16-24 group labeled the most vulnerable

UKGC's data shows problem gambling at historically low 0.2% in H1; BGC praises figures but warns about reforms

BGC Chief Executive Michael Dugher.
Reading time 3:01 min

The UK Gambling Commission has released new figures showing the rates of problem gambling have remained historically low at 0.2% in the first half of the year 2022. The results were praised by industry body Betting and Gaming Council (BGC), which argues they are evidence of "the positive progress" companies have made on the issue. However, data shows the 16-24 age group remains the most vulnerable at a higher rate.

The latest statistics showed the rate of problem gambling in the year to June 2022 was down from 0.4% in 2021, and remained the same as the last published annualized figures in April 2022. The rate of problem gambling among women has stayed steady at a low 0.1%. These rates are low by international standards, the BGC claims.

These figures come less than a month since Prime Minister Boris Johnson and his gambling minister resigned their roles amid a time of much discussion about the forthcoming white paper, which BGC says the industry has long campaigned for and supported.

"It is essential that we do not do anything that inadvertently drives any of the 22.5 million regular punters away from the regulated industry and into the arms of the unsafe, unregulated and growing gambling black market online," the BGC has warned. "Most problem gamblers do not suffer from addiction, gambling addiction requires a clinical assessment. The two are often conflated, but they are entirely different."

BGC Chief Executive Michael Dugher said: These newly released figures are yet again further evidence of the positive progress we have made on problem gambling, which is low by international standards and has fallen in recent times, thanks to the many initiatives we have taken including using advertising to promote safer gambling tools like deposit limits and time-outs, as well as other changes we have made to further raise standards."

Results were gathered from the Commission’s quarterly survey, based on a sample of 4,018 applicants. General trends for the year to June 2022 reflected that overall participation in any gambling activity remained statistically stable at 43%.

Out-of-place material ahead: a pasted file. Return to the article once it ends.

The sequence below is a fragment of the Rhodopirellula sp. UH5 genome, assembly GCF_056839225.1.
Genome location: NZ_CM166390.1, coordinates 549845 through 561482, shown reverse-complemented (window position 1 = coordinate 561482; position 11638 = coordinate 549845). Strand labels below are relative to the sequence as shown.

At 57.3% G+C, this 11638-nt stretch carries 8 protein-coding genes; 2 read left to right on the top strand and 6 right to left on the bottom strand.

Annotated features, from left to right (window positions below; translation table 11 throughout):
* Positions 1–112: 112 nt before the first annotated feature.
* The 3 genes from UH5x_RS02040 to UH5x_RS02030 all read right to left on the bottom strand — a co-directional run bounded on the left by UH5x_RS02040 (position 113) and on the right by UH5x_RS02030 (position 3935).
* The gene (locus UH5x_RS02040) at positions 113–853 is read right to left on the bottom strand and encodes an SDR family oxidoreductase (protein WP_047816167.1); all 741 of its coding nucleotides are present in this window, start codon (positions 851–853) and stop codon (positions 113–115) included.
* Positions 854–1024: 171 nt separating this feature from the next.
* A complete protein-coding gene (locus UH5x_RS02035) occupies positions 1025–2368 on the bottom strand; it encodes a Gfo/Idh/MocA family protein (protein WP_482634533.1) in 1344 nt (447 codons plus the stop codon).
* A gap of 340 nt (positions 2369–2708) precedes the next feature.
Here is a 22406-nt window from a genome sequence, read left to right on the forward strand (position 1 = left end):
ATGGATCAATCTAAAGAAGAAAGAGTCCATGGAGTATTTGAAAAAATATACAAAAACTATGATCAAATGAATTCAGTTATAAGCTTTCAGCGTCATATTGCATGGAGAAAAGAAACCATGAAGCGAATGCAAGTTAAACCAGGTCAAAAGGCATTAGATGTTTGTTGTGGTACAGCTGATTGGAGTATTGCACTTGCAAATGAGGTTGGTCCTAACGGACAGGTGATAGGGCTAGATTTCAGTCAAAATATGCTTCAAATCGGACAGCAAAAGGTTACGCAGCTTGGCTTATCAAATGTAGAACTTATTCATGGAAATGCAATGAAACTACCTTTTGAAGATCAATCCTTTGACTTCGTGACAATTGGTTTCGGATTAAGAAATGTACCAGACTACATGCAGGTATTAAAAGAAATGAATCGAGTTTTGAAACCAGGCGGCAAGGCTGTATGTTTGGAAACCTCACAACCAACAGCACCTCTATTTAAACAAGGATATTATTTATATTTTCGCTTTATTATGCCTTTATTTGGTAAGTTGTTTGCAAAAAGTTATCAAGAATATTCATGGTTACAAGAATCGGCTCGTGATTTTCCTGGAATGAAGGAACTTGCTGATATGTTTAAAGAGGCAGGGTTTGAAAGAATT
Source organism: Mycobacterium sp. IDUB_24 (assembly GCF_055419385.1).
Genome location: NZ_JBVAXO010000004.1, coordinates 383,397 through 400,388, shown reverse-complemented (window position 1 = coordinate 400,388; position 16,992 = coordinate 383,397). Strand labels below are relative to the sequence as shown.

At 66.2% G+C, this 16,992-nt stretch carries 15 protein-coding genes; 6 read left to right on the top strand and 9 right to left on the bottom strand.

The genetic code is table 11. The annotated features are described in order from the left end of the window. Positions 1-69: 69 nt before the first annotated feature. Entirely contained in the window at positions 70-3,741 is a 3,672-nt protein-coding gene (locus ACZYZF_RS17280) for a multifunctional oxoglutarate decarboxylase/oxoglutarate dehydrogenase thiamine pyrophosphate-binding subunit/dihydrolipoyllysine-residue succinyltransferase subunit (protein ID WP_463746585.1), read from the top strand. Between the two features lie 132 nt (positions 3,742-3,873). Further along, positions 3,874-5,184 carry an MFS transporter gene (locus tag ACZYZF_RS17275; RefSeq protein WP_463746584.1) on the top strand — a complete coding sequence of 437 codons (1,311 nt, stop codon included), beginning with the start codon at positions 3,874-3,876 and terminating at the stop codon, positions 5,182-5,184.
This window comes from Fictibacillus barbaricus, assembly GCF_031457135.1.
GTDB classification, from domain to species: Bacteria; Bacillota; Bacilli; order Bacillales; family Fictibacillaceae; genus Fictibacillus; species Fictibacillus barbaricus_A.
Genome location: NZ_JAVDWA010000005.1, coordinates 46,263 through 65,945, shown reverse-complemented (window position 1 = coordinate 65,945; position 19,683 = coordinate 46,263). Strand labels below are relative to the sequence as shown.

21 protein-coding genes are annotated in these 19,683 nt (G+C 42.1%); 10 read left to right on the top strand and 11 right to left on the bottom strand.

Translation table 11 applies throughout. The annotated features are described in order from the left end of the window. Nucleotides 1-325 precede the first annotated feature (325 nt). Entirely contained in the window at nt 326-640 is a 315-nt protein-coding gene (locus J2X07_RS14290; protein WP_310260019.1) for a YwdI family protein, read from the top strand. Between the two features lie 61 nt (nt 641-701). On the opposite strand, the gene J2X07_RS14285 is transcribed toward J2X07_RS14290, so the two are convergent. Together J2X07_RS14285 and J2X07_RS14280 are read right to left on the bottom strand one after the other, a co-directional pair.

A breakdown of problem gambling participation indicated a 0.3% and 0.1% split between males and females. The survey also showed that participants aged 16-24 are the most vulnerable group with 0.8%, and except for that range, data reflected that year-on-year problem gambling rates have declined across all age groups.

As for general moderate risk rates, the survey indicated a decline from 1.5% in 2021 to 1% for the first half of this year. But as with problem gambling rates, this category registered a significant rise from 0.6% to 3.6% in participants within the 16-24 range.

Around 22.5 million adults in the UK bet each month, and Dugher remarks that it is "clear once again that the overwhelming majority do so perfectly safely and responsibly." Despite this progress, the BGC Chief Executive said there is "no room for complacency," with companies ramping up efforts across the regulated industry to combat problem gaming, in contrast to what he labeled as a "growing" online black market.

The latest problem gambling figures will come as a blow to anti-gambling prohibitionists who like to vastly overstate the issues to suit their efforts to treat gambling like tobacco, not like alcohol, but it also provides food for thought for new ministers considering a white paper this autumn," Dugher argued.

While Dugher said the industry body looks forward to the white paper as an opportunity to drive further changes, he warned the new government "should be guided by evidence and seek to carefully target future measures on problem gamblers and those at risk", instead of intruding "on the perfectly safe enjoyment of millions of punters."

Following the UK's PM resignation, proposals to reform gambling laws have been once again postponed. This is the fourth time the amendment gets pushed back. The White Paper is the culmination of a review announced in 2019.

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